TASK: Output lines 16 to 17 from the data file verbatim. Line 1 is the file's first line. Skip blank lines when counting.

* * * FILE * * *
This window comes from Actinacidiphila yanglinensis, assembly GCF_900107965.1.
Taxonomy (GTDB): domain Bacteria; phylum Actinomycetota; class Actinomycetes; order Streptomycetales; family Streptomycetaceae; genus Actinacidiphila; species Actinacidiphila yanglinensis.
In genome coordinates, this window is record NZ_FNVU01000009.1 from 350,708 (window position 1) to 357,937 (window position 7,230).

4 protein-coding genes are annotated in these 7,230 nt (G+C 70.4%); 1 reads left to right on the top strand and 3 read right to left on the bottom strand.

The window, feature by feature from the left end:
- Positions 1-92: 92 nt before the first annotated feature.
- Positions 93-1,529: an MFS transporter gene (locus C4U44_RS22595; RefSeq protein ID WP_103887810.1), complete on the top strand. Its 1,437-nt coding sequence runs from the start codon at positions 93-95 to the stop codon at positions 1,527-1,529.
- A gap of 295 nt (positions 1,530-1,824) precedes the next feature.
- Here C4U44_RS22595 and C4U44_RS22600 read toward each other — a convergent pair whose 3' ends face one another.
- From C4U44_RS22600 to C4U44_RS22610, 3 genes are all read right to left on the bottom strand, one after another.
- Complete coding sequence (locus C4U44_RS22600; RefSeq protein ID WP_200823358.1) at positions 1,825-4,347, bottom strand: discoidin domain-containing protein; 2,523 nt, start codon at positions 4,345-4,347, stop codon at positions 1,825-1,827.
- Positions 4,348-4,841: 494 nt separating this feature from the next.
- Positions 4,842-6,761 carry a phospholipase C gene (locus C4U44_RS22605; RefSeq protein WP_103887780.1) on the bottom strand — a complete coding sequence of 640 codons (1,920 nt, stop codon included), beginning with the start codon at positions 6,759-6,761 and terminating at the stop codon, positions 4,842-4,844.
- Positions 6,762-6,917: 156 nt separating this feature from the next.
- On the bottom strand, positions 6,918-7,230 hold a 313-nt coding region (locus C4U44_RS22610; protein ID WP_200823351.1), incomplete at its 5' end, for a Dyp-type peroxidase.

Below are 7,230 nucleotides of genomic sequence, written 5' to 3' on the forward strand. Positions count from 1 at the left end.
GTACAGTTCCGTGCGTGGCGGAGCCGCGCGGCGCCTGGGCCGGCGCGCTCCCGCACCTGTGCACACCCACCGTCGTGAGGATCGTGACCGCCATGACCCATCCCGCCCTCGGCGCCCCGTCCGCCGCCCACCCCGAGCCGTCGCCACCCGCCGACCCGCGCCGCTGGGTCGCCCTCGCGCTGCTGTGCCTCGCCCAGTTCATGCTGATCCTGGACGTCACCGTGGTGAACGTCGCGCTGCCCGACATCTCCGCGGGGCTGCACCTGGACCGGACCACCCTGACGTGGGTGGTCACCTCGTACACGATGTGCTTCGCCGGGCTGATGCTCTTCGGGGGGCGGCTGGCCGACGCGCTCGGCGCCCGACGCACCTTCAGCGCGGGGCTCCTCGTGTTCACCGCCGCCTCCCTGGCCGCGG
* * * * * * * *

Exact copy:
Below are 7,230 nucleotides of genomic sequence, written 5' to 3' on the forward strand. Positions count from 1 at the left end.
GTACAGTTCCGTGCGTGGCGGAGCCGCGCGGCGCCTGGGCCGGCGCGCTCCCGCACCTGTGCACACCCACCGTCGTGAGGATCGTGACCGCCATGACCCATCCCGCCCTCGGCGCCCCGTCCGCCGCCCACCCCGAGCCGTCGCCACCCGCCGACCCGCGCCGCTGGGTCGCCCTCGCGCTGCTGTGCCTCGCCCAGTTCATGCTGATCCTGGACGTCACCGTGGTGAACGTCGCGCTGCCCGACATCTCCGCGGGGCTGCACCTGGACCGGACCACCCTGACGTGGGTGGTCACCTCGTACACGATGTGCTTCGCCGGGCTGATGCTCTTCGGGGGGCGGCTGGCCGACGCGCTCGGCGCCCGACGCACCTTCAGCGCGGGGCTCCTCGTGTTCACCGCCGCCTCCCTGGCCGCGG